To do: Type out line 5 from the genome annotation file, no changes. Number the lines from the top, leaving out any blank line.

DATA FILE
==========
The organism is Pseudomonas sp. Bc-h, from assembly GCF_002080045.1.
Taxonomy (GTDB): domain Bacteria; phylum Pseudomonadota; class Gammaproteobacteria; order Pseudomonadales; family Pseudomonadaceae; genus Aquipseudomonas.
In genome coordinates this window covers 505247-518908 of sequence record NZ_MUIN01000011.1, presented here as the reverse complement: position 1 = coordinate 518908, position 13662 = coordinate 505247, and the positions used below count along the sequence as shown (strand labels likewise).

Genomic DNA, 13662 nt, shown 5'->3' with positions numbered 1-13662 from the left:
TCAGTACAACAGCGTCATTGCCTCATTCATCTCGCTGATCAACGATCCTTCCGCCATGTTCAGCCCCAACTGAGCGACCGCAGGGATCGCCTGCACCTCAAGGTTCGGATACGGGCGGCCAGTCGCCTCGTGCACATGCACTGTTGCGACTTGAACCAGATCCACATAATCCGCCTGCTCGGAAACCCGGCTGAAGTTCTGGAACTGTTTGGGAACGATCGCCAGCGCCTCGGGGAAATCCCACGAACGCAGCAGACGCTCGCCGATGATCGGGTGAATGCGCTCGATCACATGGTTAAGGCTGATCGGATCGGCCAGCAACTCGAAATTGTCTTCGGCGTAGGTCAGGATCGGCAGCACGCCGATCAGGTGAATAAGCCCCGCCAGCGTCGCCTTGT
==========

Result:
TCAGTACAACAGCGTCATTGCCTCATTCATCTCGCTGATCAACGATCCTTCCGCCATGTTCAGCCCCAACTGAGCGACCGCAGGGATCGCCTGCACCTCAAGGTTCGGATACGGGCGGCCAGTCGCCTCGTGCACATGCACTGTTGCGACTTGAACCAGATCCACATAATCCGCCTGCTCGGAAACCCGGCTGAAGTTCTGGAACTGTTTGGGAACGATCGCCAGCGCCTCGGGGAAATCCCACGAACGCAGCAGACGCTCGCCGATGATCGGGTGAATGCGCTCGATCACATGGTTAAGGCTGATCGGATCGGCCAGCAACTCGAAATTGTCTTCGGCGTAGGTCAGGATCGGCAGCACGCCGATCAGGTGAATAAGCCCCGCCAGCGTCGCCTTGT